I played idly with a strand of her chestnut brown hair that had escaped the tortoiseshell clip trying to confine it. Thick and straight, Josie's hair reached halfway down her back. She'd threatened to shorten it last summer to a more professional cut to go with her new decorating career, but kept it long when I asked her to. LuLynn called Josie's hair her one beauty, but Josie's mother was wrong. Josie's beauty went deeper than hair or skin. She glowed with beauty that came from her soul.
My wife-to-be was as natural, as unique and as hardy as the mountain laurel that grew on the rocky slopes that had surrounded her all of her life. I knew how I'd lived without her ... in darkness. And I was certain I never wanted to be without her light again.
Blessings? Josie was Blessing Incarnate ... the only blessing that mattered.
I held her small hand as we stood for the invitation song. After the final amen, the congregation meandered toward the door, everyone stopping to talk to everyone else. Except me, of course. Oh, a few of the men shook my hand and mumbled things like, "Nice to see you." But I was a newcomer to Mossy Creek and though I'd been accepted by most of the townspeople, it was a surface acceptance. To be fair, I still had my research to conduct, so I wasn't in town all that much. To use one of Josie's decorating metaphors, I wasn't a pleat in the fabric of the town. I was more like an oddly colored button that hadn't been sewn on yet. Since I still caught a few what-a-freak stares now and then, I knew the general citizenry hadn't quite decided if I matched well enough to go to the trouble of threading the needle.
It didn't matter to me, of course, except that it mattered to Josie. Having grown up here, she was woven into the fabric that was Mossy Creek. Though she'd only realized that when she became recognized for her decorating skills, which were now in great demand. That made her happy, so I was happy to stand behind her as she chatted her way out of the church.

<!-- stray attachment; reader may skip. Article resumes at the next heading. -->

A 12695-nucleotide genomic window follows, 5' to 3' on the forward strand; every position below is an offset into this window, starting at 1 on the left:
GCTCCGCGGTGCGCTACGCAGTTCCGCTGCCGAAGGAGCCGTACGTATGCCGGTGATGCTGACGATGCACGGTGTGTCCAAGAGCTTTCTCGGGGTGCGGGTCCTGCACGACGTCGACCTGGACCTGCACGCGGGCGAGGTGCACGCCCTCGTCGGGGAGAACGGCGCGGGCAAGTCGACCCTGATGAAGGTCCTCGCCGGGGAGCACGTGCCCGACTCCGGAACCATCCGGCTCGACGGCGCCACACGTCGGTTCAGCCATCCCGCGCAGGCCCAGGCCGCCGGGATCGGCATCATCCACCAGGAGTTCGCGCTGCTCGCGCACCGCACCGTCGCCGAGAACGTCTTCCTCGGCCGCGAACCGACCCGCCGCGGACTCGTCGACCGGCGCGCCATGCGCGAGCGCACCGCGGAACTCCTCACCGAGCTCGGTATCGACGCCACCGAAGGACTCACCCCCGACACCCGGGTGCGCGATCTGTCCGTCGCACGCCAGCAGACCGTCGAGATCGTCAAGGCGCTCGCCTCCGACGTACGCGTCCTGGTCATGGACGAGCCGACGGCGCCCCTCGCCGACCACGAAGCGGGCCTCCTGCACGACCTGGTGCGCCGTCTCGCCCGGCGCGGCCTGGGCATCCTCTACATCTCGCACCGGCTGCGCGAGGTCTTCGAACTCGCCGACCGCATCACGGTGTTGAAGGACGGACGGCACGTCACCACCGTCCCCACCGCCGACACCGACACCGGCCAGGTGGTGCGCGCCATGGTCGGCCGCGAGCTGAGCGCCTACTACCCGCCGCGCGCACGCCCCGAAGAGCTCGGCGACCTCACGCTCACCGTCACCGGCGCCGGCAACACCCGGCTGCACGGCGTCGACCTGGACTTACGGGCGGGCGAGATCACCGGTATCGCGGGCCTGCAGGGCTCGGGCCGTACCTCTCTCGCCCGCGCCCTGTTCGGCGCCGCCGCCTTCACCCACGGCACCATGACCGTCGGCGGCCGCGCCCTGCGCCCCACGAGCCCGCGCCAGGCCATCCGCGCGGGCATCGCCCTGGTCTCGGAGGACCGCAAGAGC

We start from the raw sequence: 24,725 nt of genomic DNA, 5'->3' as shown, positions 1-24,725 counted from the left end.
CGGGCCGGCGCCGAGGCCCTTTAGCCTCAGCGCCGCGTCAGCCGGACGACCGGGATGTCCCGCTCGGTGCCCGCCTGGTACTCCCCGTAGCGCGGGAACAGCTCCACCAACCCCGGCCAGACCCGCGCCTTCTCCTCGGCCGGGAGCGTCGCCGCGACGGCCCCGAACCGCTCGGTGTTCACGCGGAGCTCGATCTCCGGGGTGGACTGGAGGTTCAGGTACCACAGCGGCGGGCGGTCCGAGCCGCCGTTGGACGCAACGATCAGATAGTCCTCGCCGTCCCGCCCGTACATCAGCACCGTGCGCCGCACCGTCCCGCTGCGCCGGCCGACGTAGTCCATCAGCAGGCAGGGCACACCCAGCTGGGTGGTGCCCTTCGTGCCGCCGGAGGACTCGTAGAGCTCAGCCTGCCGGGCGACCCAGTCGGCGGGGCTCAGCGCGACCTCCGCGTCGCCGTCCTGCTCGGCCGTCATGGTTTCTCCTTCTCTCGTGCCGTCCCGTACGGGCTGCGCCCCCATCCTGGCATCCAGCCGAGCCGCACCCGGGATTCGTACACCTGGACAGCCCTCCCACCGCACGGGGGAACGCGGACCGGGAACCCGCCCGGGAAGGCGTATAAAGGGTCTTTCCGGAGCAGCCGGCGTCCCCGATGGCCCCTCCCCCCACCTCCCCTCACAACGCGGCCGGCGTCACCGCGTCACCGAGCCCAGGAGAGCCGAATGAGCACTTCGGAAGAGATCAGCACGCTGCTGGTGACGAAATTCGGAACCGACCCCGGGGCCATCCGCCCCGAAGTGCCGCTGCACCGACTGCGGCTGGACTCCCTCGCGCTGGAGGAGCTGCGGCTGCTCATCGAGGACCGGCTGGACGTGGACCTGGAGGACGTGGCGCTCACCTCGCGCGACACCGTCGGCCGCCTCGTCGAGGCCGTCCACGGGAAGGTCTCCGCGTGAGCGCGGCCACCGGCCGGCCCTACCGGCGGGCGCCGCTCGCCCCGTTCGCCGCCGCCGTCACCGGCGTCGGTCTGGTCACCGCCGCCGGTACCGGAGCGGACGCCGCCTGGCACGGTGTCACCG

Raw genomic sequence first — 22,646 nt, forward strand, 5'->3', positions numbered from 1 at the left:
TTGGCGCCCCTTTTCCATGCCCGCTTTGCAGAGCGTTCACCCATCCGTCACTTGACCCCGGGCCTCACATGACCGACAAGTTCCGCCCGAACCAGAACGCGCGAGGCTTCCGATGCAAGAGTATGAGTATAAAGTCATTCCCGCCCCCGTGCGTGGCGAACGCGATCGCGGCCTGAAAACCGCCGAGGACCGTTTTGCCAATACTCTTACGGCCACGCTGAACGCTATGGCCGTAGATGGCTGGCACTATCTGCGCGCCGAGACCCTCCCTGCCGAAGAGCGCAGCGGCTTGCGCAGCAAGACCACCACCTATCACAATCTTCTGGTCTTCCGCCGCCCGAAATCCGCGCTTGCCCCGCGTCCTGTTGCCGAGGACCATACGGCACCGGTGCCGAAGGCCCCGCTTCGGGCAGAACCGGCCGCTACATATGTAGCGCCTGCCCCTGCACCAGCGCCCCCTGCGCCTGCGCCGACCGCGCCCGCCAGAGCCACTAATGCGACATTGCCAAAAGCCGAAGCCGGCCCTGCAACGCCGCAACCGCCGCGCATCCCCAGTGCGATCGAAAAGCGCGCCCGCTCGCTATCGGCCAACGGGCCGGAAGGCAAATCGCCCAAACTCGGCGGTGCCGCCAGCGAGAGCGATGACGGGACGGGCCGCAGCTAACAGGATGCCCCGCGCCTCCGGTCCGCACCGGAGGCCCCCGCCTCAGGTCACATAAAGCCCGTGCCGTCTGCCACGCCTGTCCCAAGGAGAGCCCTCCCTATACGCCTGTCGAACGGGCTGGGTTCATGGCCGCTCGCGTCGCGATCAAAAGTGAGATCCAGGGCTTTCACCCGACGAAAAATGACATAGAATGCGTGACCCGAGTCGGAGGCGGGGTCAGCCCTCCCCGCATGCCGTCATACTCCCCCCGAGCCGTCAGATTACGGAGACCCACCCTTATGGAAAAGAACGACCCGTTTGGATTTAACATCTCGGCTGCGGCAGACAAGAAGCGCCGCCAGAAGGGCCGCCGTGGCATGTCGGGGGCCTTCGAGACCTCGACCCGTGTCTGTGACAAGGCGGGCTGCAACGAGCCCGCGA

Suddenly a heavy hand fell on my shoulder. I glanced around to find Mac Campbell, one of Mossy Creek's best-known lawyers. At six-foot-four, he was also one of the few men in town who came remotely close to matching me in size, with the possible exception of the police chief, Amos Royden, who reached the six-four mark in cowboy boots. Both men could look me in the eye without straining their necks too badly. Mac also had as much education as I did, and I enjoyed talking with him. So I turned with genuine pleasure.
As I did, he grabbed my hand and shook firmly. "How'd the wind treat you, Harry?"
I squeezed his hand in return. A spring storm had blown through several weeks before with straight-line winds of hurricane strength. Mossy Creek hadn't sustained much damage, nestled as it was in a valley, but the wind felled some of the oldest and mightiest trees all over the surrounding mountains, especially toward the top. I'd spent a week clearing a path to my cabin on Mount Colchik, then another cleaning debris off of it and from around it. This was the first time I'd been to town since.
"Lady Luck was sitting on top of my cabin," I said. "A hemlock and an elm were both heading toward my roof, but it looked like they canceled each other out. When I got there, their top branches were enmeshed, holding each other up." I folded my fingers together and spread my elbows over Josie's head to demonstrate.
She glanced up, then turned from her conversation with Jayne Reynolds, visiting this morning from the Mt. Gilead Methodist Church. Jayne smiled at me, but nestled in her arms, her baby boy, Matthew, stared at me as if he might cry. Josie nodded. "You should've been there, Mac. I've never seen anything like it."
"Well, I'll be..." Mac rubbed his chin. "You start cutting on one, they'd both come crashing on your roof. How'd you get them down?"
"I threw a rope around one, then Josie and I pulled them down toward the back."
"Both at the same time..." Mac nodded. "Of course. It was the only way. You should've called. I could've helped."
"Mac, that's so sweet!" Josie peered up at me, one eyebrow raised. "I told you to call someone."
Mac's words had taken me aback, but I shrugged them away. Easy to make promises after the fact. "Someone is rather vague, Josie." Then, deciding to show her just how much his promises were worth, I turned to Mac. "I'm going to be cutting them up for firewood and lumber. You can help me with that."
"Hey! I can help, too."
The voice came from below, and we all glanced down to find Clay Atwood, the boy whom Mac and his wife, Patty, were in the process of adopting. At nine he was small for his age. From what I'd heard of his early years, that was probably from not having an adequate diet. From what I'd seen since Patty and Mac had taken him in, Clay had a good heart despite the abusive father Chief Royden had taken him away from.